Know the rules on the hill |

Know the rules on the hill

To: Editor

From: The Patrol Directors of Aspen/Snowmass ” J.T. Welden, Eric Kinsman, Mac Smith and Robin Perry

Re: Safety on the slopes

Recovering from an accident can put a huge damper on one’s personal life, typically friends and family, too. Ken Brown’s “Winter Driving Tips” letter is a great reminder to hone in on awareness skills for all winter activities. Traveling on the roads and sliding on the slopes have much in common. It’s all about heightening your awareness. Here are some tips (thanks Ken!)

1. As you winterize your vehicle and prepare for winter driving, check skis or snowboard and be sure your equipment functions properly. Don’t let malfunctioning bindings ruin your day. Have a local shop do a function test.

2. Does your daily gear bag and clothing contain accessories necessary for comfort and protection? Goggles, helmet, hat, gloves, sunscreen and lip balm, water, snacks, extra layers and socks.

3. Know the rules of the road/slopes. The Responsibility Code is printed on every trail map:

Always stay in control, and be able to stop or avoid other people or objects.

People ahead of you have the right of way. It is your responsibility to avoid them.

You must not stop where you obstruct a trail, or are not visible from above.

Whenever starting downhill or merging into a trail, look uphill and yield to others.

Always use devices to help prevent runaway equipment.

Observe all posted signs and warnings. Keep off closed trails and out of closed areas.

Prior to using any lift, you must have the knowledge and ability to load, ride and unload safely.

4. In the terrain parks, be sure to use park etiquette and common sense:

Pre-ride and re-ride before you free ride;

Features change daily and sometimes in the course of a day;

Snow conditions change speed factors on approaches.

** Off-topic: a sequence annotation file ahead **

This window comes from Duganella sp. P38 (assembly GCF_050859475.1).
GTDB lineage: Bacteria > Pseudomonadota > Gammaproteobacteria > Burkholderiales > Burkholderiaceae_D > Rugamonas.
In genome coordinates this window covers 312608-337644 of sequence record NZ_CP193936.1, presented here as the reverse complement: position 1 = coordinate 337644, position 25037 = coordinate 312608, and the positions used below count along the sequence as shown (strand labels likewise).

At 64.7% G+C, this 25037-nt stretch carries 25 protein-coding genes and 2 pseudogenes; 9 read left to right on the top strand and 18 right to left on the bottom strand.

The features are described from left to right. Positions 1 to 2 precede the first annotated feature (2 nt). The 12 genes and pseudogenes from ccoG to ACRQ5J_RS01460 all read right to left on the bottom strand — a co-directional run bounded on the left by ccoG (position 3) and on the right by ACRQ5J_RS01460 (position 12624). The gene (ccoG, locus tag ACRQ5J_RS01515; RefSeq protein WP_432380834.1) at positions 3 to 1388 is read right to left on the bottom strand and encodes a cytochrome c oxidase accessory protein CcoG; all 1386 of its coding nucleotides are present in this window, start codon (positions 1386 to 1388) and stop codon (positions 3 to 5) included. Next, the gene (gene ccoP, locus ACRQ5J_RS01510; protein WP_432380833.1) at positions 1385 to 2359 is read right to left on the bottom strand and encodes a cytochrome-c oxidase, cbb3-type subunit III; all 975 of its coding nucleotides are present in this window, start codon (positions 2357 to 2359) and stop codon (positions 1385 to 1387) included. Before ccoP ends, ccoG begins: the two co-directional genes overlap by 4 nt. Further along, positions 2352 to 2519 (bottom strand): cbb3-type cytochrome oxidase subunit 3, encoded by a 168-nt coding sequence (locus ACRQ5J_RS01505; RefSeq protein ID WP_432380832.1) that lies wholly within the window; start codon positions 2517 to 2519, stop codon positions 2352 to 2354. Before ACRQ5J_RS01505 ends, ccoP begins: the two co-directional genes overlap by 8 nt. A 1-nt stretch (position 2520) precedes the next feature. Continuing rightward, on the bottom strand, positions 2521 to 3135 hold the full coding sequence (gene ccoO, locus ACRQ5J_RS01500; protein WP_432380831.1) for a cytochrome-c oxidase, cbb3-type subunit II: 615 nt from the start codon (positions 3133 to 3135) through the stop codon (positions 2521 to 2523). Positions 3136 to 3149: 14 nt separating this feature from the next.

5. Beware of seasonal conditions. Patrollers keep areas closed until conditions are appropriate for everyone and risks are minimized.

Early season offers hidden obstacles and holes in terrain.

Hazards exist that are not marked.

Large storms snow and/or wind present potential avalanche hazards.

6. Know what to do when an accident happens:

Cross skis or place the snowboard above the injured;

Make note of potential injury type and location of the incident ” landmarks;

If possible stay on the scene until patrol arrives and send someone else to make a phone call;

If using a cell phone, call 970-925-1220 and ask for patrol dispatch at the mountain you are on.

Our patrollers are highly trained individuals; most have at least EMT certification and some are paramedics. Care on the hill is very professional. Don’t let an injured person ski or ride down.

7. Know your limits. Stay within your skill and fitness levels. Don’t let friends talk you into going places that will get you in trouble.

8. If you plan to venture beyond ski area boundaries, be educated on back-country conditions and special equipment for necessary precautions. Inquire with local organizations that offer classes. Ask patrol for recommendations.

9. Want to expand your limits? Take a lesson or sign up for coaching sessions.

10. Get fit.

Wishing everyone a safe season.

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